You start the app, log in with your Google account, and this app gives you its own phone dialer. From here, you can make a call, as long as you have a decent internet connection. It doesn’t matter if it’s a wifi connection or via the cell towers… just as long as it’s an internet connection.
As long as this app is on and logged in (and there’s a setting to make it do that when the phone powers on), if someone calls your Google Voice number, you can answer it with this app and carry on a normal “phone” conversation… and it’s all FREE (meaning it won’t use your plan’s minutes). Of course, if you have a limited data plan, you’ll need to monitor usage, but it’s pretty small in usage. (Sprint and T-Mobile customers still have unlimited data plans available).
Yes, you can STILL use your regular dialer and still make and receive calls using your regular cell phone number.
If you install this on a tablet, your tablet becomes a phone! YES, REALLY!
The difference between the paid version and the free version is the free version limits your use to JUST your wifi connection. So, if you have a tablet that doesn’t have cellular data capabilities, there’s no advantage to buying the paid version. Just install the free version. If you have a tablet with cellular data capabilities, the paid version lets you continue to use your tablet as a phone any where you have coverage. Ditto for your phone. Of course, there are no minutes used when talking on a call made or received with this app.
Talkatone is almost identical to Groove IP, so rather than repeating everything I’ve already said, read the Groove IP review above, then continue here for the few differences.
OK, now that you’ve read the Groove IP section above, let’s continue…
In addition to all the features listed above for Groove IP, this all also provides texting over your Google Voice account and lets you send pictures to other Google chat users. So, this app overlaps in features with the Google Voice app (texting).
This app is also available on iOS.
Mr. Number (available here in the Google Play store) is invaluable in that it shows you who’s calling, even if they’re caller ID information is blocked. It’s especially useful for avoiding telemarketers (or bill collectors). It gathers information from other Mr. Number users who mark their incoming calls as spam or not, which is sent back up to the Mr. Number servers and if they ever call you, then Mr. Number steps in immediately, before you answer, to tell you. Then, you can just ignore the call, force it to hang up on them, or block them. You’ll never receive a call from them again.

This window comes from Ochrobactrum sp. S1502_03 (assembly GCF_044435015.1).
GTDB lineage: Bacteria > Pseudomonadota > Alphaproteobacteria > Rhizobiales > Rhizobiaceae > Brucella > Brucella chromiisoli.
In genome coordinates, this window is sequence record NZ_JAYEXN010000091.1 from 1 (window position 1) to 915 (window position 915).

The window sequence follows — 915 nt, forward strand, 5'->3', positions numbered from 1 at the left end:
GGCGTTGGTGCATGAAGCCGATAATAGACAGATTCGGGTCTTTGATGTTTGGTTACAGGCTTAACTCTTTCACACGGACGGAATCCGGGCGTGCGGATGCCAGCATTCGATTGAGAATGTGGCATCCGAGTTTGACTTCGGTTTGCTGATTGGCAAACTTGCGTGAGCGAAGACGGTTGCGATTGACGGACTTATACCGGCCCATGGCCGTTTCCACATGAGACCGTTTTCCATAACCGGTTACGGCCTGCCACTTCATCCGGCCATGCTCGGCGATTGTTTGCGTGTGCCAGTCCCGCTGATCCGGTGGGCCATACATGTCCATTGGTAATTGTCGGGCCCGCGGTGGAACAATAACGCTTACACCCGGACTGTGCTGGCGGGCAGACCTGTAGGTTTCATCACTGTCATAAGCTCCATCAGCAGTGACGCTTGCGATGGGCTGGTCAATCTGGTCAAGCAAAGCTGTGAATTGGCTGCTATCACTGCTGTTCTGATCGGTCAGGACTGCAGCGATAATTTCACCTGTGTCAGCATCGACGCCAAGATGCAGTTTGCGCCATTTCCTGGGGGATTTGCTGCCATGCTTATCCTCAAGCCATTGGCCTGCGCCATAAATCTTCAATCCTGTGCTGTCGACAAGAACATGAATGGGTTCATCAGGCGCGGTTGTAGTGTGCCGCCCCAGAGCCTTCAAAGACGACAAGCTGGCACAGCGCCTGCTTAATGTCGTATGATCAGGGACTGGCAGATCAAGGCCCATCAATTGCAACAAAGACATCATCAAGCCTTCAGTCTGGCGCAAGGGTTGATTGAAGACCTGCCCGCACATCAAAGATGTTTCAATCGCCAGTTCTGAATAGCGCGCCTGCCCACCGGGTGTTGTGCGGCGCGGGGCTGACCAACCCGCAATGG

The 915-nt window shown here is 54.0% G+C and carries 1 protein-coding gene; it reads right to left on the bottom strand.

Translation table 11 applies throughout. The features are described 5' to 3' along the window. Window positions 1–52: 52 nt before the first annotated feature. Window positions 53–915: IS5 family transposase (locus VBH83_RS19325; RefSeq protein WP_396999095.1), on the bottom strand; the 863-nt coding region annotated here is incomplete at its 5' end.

Mr. Number is NOT the only app/service that provides this capability, but it’s one of the most popular. Popularity is important with this kind of app because its database of spammers is crowd sourced. The bigger the crowd, the more extensive their database of spammers, bill collectors, and survey takers.
This app is also available on iOS. That’s important because it increases the pool of people contributing to the data.
Call Master (available here in the Google Play store) is similar to Mr. Number, but much more powerful. It requires a rooted phone. It can dig in underneath your native phone and do some extra powerful stuff that a regular app just can’t do without root access. This is definitely an app for power users, but it is very very powerful.
From its description in the Google Play store:
★ Your phone never rings
★ Your screen never turns on
★ Private call and SMS inbox with log sweeper
★ Reject unknown, withheld and private numbers
★ Password protection
★ Route message content to other numbers
★ Clear frequent call lists
★ Block MMS before download
★ Filter SMS by content
★ Text variable creation, routing and replies
★ Global regex and wildcard filters
★ Custom notification icons
★ Vibration and LED feedback
★ Backup encryption and password protection
★ Powerful logging and sorting system
★ Number testing
★ Independent contact library for total privacy
★ Profile scheduling
★ Light and dark themes
YP Mobile (available here in the Google Play store) provides your basic yellow pages phone book, plus the familiar stuff you find in other “local services” apps for finding restaurants, gas prices, etc…
Not much more to say about it. This app is no more or less special than others of its type, but I’m including it as one in that type of category. Others are Yahoo!, Yelp, and Where. Personally, I find Google Maps a superior tool for finding local businesses and their phone numbers as it shows a map of your results, so you can see, visually, immediately, what’s close by, then just tap whichever one you want on the map to get the details and phone numbers.
You Chime In
What are some of YOUR favorite apps in this category? Let us know in the comments below.
This completes my list of “Best” phone-specific apps available to start off 2013. There are, of course, other communication types of apps and this is, by no means, a comprehensive list. These are the apps in this category that I use on a daily basis and install on a new phone or tablet as soon as I get it.